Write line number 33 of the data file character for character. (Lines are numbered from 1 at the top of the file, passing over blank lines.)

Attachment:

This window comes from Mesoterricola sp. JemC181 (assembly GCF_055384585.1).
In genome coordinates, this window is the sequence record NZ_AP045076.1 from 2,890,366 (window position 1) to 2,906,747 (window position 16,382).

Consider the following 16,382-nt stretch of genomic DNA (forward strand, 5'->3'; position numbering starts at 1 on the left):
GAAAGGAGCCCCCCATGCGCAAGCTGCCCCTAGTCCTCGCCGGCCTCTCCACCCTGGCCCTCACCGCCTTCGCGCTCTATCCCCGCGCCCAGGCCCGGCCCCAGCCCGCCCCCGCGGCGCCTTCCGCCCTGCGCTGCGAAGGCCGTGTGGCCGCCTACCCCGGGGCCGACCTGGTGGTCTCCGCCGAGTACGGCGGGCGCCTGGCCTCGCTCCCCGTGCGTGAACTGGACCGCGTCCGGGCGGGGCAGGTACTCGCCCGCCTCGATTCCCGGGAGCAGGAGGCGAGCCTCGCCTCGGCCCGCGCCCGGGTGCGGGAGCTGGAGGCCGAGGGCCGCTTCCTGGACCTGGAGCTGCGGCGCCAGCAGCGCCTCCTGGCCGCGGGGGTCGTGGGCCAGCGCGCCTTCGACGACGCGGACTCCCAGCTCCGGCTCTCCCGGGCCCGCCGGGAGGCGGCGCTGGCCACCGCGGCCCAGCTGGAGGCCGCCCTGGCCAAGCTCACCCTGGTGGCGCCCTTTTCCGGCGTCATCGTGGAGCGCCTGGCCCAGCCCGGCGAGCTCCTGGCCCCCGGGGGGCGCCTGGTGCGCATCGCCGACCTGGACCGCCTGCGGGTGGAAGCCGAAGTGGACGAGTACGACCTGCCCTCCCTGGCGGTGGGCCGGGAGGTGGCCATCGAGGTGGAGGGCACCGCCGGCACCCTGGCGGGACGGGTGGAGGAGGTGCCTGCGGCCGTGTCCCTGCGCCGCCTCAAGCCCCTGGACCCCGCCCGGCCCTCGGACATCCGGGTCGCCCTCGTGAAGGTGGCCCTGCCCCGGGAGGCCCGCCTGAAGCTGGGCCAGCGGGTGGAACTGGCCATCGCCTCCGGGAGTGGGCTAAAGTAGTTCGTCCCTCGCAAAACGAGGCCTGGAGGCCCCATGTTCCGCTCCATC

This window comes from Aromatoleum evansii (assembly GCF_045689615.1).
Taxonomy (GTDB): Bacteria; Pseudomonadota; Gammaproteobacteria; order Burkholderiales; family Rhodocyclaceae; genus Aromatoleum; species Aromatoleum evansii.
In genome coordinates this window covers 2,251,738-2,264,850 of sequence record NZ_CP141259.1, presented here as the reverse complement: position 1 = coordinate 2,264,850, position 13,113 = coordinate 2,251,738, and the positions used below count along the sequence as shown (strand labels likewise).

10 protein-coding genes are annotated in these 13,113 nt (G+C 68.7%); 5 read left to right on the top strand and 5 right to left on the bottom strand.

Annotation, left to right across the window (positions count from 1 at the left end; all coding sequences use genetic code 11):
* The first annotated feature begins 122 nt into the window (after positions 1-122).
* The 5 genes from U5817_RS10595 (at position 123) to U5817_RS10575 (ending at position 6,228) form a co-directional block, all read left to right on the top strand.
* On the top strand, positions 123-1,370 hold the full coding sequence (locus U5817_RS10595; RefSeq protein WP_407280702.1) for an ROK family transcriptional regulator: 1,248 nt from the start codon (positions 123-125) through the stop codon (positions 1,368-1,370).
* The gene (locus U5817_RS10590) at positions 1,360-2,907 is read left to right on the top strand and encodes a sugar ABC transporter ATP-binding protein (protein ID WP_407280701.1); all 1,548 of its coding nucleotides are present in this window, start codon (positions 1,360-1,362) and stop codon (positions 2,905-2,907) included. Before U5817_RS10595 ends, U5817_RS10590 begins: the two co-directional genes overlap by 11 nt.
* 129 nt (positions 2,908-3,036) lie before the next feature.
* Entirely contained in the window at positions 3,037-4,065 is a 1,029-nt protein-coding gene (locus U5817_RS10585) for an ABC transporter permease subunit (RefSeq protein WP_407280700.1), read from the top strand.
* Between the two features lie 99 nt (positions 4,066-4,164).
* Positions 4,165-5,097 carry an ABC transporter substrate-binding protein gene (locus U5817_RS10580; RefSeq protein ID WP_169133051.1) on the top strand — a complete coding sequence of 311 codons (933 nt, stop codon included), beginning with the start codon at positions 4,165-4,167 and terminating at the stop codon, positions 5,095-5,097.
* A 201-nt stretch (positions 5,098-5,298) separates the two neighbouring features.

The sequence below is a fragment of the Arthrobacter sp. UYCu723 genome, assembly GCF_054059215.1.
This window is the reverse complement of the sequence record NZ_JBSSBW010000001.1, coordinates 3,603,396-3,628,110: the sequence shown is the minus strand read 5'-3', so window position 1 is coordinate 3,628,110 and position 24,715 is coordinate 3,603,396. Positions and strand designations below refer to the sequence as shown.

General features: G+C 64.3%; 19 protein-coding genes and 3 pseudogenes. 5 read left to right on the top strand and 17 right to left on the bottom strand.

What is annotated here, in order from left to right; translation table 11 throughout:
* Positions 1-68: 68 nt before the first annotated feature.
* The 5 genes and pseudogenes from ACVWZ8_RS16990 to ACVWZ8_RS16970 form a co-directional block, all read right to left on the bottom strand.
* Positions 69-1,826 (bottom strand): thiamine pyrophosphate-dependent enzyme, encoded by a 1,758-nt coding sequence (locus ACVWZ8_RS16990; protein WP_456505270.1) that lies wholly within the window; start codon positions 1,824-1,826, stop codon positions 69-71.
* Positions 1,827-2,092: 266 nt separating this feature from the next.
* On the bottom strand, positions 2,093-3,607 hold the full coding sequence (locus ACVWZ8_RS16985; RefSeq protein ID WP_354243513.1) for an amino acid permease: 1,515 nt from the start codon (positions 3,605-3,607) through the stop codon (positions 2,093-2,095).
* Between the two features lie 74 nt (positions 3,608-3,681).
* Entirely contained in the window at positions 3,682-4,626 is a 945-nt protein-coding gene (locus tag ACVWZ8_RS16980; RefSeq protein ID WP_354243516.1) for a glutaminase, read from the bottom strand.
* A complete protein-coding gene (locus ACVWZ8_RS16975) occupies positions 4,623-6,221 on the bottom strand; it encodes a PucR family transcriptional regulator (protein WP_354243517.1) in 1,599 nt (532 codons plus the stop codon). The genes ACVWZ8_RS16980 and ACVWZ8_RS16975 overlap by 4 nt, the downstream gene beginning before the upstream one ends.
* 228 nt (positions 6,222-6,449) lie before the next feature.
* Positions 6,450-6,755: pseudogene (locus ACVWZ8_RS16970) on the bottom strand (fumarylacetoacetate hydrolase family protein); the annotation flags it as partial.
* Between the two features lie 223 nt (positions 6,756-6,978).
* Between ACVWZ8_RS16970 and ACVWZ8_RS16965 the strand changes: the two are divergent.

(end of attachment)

* Between the two features lie 223 nt (positions 6,756-6,978).